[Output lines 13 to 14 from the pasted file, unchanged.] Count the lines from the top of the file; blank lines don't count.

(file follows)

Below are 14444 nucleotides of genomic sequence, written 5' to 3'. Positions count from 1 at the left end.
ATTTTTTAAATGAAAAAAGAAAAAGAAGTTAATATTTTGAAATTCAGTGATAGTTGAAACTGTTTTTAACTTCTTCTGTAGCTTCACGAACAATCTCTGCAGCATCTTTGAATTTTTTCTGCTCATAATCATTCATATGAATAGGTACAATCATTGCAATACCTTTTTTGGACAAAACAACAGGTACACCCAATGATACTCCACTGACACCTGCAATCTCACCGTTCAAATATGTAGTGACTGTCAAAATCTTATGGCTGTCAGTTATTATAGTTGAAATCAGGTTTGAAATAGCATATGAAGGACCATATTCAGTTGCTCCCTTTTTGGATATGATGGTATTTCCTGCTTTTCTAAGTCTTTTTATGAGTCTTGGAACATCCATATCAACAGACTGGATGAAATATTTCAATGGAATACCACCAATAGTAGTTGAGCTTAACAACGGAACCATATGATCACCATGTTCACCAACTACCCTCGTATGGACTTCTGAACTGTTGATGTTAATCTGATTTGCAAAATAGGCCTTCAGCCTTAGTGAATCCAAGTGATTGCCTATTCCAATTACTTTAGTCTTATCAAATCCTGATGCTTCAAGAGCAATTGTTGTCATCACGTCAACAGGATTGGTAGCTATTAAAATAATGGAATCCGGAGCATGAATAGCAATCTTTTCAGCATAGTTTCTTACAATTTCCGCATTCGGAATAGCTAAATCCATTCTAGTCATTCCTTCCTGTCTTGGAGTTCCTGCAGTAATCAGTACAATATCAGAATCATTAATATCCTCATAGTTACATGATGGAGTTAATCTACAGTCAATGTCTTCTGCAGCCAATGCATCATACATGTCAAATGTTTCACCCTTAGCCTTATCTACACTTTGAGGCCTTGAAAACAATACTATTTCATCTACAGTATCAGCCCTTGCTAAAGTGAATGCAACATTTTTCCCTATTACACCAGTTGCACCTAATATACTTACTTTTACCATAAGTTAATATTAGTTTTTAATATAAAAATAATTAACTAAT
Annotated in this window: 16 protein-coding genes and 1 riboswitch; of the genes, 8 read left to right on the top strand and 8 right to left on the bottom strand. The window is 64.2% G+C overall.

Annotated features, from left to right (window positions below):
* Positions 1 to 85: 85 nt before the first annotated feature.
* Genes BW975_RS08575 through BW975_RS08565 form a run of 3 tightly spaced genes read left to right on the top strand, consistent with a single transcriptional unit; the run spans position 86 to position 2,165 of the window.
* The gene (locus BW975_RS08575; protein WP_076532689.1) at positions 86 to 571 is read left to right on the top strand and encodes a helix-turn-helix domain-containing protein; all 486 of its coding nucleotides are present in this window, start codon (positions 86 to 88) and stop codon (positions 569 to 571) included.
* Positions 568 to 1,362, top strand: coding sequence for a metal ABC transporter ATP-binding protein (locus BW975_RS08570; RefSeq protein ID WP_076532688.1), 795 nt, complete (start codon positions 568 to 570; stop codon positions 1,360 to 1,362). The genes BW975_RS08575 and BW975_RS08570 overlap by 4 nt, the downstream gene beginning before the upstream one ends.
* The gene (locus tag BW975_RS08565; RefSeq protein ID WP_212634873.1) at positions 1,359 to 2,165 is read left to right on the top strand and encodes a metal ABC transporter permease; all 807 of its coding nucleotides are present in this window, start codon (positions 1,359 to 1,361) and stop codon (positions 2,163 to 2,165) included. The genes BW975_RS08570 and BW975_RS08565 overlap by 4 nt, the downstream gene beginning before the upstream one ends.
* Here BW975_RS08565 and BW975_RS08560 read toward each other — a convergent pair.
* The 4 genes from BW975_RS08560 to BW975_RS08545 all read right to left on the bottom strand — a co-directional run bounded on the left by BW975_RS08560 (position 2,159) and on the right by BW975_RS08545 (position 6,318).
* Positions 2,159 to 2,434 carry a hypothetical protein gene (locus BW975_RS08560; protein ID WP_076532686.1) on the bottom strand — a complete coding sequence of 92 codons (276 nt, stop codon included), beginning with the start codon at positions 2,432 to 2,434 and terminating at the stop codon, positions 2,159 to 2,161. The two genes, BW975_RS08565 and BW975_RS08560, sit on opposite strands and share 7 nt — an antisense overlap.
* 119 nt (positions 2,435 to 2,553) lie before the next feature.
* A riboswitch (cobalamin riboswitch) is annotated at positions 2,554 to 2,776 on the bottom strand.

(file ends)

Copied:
* 119 nt (positions 2,435 to 2,553) lie before the next feature.
* A riboswitch (cobalamin riboswitch) is annotated at positions 2,554 to 2,776 on the bottom strand.